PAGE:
Bill Nicholson: The Best Player I’d Never Heard Of

Jan 22, 2013 by Adam Darowski
Bill Nicholson: Photo Credit

Bill Nicholson is the best player I had never heard of.

I recently came across Willis Hudlin and his Hall Rating of 49. That led me to wonder who the best players were that I had never heard of. By “never heard of”, I mean I couldn’t tell you either the general era they played in or their position just by looking at their name. For example, I don’t know much about Murry Dickson, but I knew he was a pitcher. So, he counts as “someone I’ve heard of”.

So, Nicholson was the best player I had never heard of. That kind of surprises me, as he was pretty valuable. With 41.8 WAR and a Hall Rating of 74, he had a pretty great career.

Nicholson’s list of similar players starts with Hall of Famer Earle Combs and includes Dolph Camilli, Darryl Strawberry, David Justice, Ken Williams, and Kent Hrbek. That gives you an idea of the type of player he was.

So, why haven’t I heard of him? It’s probably because all of his accomplishments pointed out in the list above took place during World War II, when many stars were overseas. Nicholson was not—and he dominated.

I know I have seen Nicholson’s name before. But I think I subconsciously associated him with Dave Nicholson, the TTO (Three True Outcomes) legend. I think because I’m so familiar with Dave (relatively speaking, compared to his actual body of work), I assumed that he and Bill were the same person. I was wrong—and I’ve been missing out on a pretty good player.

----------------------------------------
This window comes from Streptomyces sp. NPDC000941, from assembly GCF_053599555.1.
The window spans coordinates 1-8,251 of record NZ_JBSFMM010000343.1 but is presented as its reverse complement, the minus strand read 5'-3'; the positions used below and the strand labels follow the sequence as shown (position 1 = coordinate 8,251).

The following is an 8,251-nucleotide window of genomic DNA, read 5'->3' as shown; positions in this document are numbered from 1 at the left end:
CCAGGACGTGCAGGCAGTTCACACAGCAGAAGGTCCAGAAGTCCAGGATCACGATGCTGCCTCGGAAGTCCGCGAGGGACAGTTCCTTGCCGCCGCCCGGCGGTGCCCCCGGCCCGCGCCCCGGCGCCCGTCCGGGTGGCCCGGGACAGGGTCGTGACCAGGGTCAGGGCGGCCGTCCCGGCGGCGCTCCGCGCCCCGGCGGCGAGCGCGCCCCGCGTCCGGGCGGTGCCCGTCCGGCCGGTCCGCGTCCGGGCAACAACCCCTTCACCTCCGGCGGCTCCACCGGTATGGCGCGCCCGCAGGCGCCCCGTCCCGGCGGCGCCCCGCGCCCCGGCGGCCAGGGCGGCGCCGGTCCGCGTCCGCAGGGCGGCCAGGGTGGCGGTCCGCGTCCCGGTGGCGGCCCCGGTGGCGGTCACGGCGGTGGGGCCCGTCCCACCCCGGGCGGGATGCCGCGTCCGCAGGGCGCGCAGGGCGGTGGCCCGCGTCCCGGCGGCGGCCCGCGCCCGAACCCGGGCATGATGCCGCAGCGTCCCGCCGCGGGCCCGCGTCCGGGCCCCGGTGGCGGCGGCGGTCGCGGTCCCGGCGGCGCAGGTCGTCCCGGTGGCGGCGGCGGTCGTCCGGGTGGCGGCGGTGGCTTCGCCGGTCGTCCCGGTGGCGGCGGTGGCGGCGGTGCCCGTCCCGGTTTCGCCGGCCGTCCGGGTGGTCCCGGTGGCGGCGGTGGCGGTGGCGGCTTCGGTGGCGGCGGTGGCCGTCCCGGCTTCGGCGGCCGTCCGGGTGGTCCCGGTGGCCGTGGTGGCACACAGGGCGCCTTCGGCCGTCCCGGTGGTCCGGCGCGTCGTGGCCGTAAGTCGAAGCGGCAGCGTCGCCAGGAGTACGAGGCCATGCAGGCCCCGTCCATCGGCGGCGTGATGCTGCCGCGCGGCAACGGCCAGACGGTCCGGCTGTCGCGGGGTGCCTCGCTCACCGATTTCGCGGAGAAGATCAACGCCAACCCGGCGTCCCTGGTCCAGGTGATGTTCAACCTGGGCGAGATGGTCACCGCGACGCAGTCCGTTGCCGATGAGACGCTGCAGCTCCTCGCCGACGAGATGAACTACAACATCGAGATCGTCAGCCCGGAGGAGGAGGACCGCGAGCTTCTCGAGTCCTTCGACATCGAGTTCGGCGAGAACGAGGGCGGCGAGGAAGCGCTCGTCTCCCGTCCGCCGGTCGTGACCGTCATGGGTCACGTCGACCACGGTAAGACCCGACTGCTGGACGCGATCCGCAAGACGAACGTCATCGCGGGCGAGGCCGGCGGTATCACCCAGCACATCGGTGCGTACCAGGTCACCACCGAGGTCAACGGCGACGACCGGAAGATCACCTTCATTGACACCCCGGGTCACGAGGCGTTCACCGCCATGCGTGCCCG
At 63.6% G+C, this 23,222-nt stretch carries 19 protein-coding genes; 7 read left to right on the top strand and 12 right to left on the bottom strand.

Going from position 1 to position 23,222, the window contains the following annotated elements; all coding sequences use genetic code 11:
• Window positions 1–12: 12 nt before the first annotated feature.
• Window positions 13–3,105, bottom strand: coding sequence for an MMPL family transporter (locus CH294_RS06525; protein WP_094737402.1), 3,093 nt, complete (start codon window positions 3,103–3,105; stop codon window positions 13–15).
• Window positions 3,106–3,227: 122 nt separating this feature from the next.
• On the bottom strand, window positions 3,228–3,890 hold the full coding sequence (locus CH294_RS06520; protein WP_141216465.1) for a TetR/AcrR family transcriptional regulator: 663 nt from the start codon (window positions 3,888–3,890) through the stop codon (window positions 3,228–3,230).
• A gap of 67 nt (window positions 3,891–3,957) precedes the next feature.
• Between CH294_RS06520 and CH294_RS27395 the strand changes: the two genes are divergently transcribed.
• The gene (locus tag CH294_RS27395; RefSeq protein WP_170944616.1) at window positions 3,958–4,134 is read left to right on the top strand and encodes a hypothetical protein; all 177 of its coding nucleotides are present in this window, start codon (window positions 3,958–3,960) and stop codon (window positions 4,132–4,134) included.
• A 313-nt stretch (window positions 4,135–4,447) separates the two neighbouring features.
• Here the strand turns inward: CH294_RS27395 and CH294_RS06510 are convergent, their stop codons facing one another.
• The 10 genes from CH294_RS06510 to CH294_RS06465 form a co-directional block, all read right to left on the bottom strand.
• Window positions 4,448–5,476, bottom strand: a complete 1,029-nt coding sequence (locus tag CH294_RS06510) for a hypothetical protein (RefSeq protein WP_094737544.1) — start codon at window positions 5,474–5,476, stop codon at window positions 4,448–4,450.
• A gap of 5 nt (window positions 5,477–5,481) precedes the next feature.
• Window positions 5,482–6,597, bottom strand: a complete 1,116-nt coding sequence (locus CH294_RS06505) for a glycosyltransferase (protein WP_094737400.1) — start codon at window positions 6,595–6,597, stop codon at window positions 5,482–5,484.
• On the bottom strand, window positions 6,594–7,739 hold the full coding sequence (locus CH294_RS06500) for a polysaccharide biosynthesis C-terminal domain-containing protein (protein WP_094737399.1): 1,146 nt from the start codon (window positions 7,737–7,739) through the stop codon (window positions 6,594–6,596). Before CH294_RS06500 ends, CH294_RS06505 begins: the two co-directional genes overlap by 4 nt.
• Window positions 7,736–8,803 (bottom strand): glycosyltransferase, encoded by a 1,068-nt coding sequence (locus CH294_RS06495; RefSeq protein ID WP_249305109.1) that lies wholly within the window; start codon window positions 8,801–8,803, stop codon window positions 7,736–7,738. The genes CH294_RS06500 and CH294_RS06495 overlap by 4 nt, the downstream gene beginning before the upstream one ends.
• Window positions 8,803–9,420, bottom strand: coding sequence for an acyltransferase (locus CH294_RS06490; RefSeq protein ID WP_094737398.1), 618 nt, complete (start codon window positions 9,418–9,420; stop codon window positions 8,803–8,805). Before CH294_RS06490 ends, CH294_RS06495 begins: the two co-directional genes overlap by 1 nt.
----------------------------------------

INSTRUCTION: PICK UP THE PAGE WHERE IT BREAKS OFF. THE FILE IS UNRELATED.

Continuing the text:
Roy Thomas: Photo Credit

After finding Nicholson, I looked at each of the 501 players with a Hall Rating of 70 or better. I was familiar with 497 (99.2%) of them. Not bad. Beyond Nicholson, there was:

Bill Bradley: Photo Credit

Bradley actually had the best peak of the trio, boasting three (consecutive) 6+ WAR seasons. In those three years, he totaled 19.6 WAR, 89 batting runs, and 28 fielding runs as he hit .317/.352/.471. Nicholson’s peak was the next-best, but came during World War II (1942–1944). He was worth 18.3 WAR, 133 runs at the plate, and two on defense. He hit .297/.386/.517 with 83 homers and 328 RBI. All of his league leading totals came from that stretch. Thomas’ top three seasons weren’t consecutive, but featured a pair of 5+ WAR seasons (and a total of 15.6 WAR). Heath’s top three seasons (his only ones with 4+ WAR) were spread out (1938, 1941, and 1948).

If you’re curious, here’s the list of every player with a 70+ Hall Rating. How many do you know?

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